HL How do you get over this bad publicity that has been recently? Is the police looking at mechanisms whereby we can restore the kind of faith which I think has been damaged because particularly among people affected by all of the phone hacking to the extent that a new operation is currently underway.

AT Clearly there is an investigation ongoing by the Metropolitan Police. It would be quite wrong of me to comment in any detail about that. My only observations are of someone who observes as any member of the public observes at the moment and we see various people settling, you know, with newspapers over this issue, we don't see the judicial process going to its full extent yet because its still being investigated. I think the facts of this will come out in due course and I think it's premature to jump to any conclusions about what did or didn't happen in the previous parts of this investigation. Because I think there is probably more to this than meets the eye and it's very easy for people to make allegations and very difficult for the police to respond at the moment whilst there is still investigation going on. I mean, I think outside the sort of the central area of London where this is a big story, I think the reputation of the police depends much more on what we do; much more on our successes and our failures. What I see is crime down every year on year by whatever measure one uses. I see prisons full to bursting, so people are looking at means to removing people from those prisons in other ways. And I see public confidence by the various surveys around the country going up all the time. I think its worth putting in some context, this particular business around the phone hacking is very much a media, central London, show business sort of issue and there are issues way beyond that impact on the reputation of the policing. I think the lack of reporting of good news is not a news story but that is a common trait now amongst the media. It is very very difficult to get stories about crime down; it is only bad news stories that make anything these days.

HL One of the themes that has been coming out of our previous discussions with people is about the balance of power; the very considerable power that the media has and the damage of the misuse of that power can do as well as the good that the proper use of that power can do and it has been suggested a couple of times to us directly, that politicians are frightened of the media, of particular newspapers and also that the police are frightened of particular newspapers. How do you respond to that?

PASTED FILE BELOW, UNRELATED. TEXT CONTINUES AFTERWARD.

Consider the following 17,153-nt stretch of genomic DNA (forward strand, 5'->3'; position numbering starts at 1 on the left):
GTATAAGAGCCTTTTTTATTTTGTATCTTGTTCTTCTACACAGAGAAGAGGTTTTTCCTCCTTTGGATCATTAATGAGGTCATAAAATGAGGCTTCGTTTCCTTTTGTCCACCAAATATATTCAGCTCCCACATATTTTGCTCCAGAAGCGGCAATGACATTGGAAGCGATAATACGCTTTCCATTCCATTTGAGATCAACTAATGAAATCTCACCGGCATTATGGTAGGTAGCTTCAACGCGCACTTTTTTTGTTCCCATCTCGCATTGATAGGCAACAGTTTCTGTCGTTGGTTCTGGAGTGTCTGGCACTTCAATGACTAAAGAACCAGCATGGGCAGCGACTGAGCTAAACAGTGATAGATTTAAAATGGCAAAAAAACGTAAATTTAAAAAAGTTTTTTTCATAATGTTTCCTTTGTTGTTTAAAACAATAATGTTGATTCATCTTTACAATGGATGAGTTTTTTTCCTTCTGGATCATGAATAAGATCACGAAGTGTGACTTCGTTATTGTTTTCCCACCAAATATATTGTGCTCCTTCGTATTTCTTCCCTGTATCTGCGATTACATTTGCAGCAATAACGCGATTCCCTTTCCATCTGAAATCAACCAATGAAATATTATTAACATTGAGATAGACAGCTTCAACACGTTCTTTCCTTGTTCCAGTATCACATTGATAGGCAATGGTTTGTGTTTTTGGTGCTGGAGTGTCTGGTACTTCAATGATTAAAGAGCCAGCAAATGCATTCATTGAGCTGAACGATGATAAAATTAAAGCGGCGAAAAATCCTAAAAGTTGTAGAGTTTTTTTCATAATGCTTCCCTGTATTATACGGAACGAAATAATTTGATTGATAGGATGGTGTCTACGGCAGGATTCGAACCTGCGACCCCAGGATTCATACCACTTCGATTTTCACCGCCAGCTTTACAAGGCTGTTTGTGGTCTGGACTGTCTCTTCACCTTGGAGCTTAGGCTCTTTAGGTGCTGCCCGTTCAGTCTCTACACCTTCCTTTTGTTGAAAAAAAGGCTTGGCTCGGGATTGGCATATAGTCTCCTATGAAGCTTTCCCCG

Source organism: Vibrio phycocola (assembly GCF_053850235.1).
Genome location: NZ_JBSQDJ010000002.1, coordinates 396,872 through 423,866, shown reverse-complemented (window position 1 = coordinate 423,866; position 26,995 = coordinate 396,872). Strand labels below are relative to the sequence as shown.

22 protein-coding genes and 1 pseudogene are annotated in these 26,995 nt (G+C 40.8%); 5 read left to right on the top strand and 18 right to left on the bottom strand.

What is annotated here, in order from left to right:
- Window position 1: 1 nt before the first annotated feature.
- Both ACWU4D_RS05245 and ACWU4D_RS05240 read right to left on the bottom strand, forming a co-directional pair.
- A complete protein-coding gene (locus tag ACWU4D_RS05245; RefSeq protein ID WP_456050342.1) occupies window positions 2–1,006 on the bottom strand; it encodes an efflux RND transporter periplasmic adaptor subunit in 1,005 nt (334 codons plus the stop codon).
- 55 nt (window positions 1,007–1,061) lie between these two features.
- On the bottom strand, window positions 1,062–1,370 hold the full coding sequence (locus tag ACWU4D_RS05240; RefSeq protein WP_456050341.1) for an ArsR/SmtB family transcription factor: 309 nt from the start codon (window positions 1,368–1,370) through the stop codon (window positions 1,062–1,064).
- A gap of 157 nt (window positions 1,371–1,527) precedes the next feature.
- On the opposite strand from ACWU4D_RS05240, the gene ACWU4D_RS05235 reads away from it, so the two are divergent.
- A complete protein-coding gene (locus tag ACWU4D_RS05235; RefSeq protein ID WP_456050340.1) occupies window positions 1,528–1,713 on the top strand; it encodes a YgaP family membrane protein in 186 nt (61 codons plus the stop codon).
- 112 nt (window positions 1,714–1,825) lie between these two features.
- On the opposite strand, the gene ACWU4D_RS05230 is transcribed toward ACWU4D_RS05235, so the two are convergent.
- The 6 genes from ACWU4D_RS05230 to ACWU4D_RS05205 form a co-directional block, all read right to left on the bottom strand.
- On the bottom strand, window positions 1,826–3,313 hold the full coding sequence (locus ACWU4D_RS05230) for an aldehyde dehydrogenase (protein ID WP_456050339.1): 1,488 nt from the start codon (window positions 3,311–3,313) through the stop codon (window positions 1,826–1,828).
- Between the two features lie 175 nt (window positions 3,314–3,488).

AT I think politicians do take notice of certain newspapers. Certain newspapers are extremely powerful. Ones only got to look at the readership, ones only got to look at the stories that appear in a newspaper and very quickly seem to find residence amongst politicians and look at the relationship sometimes in special advisers of newspapers and various think tanks. You know, it is quite an interesting field at the moment the way the media is behaving in this particular area. As far as the police being afraid, I think my immediate reaction is no, I'm not afraid of anybody. It would be silly not to take note of newspapers that have big circulations and I am very clear that we need to make sure that we deal with those stories in the newspapers swiftly and robustly if they are inaccurate. I encourage police forces around the country to make sure they get their facts right first obviously and then to respond with some vigour. And let's not forget we do have the PCC to turn to, we do have OFCOM for the broadcast media; and we should not be slow to make a point if we think things are being misreported. Because I think after a while police forces just get rather fed up with poor reporting and perhaps tend not to respond and I think we should respond. We should be quite prickly where appropriate. When we're wrong we should apologise and we should say so, but if we're not I would like to see a more robust response to the things that I see, because this constant drip of negative stories does have an impact on people I think. And what starts off as just a piece of political rhetoric becomes some sort of reality after awhile because of constant repetition.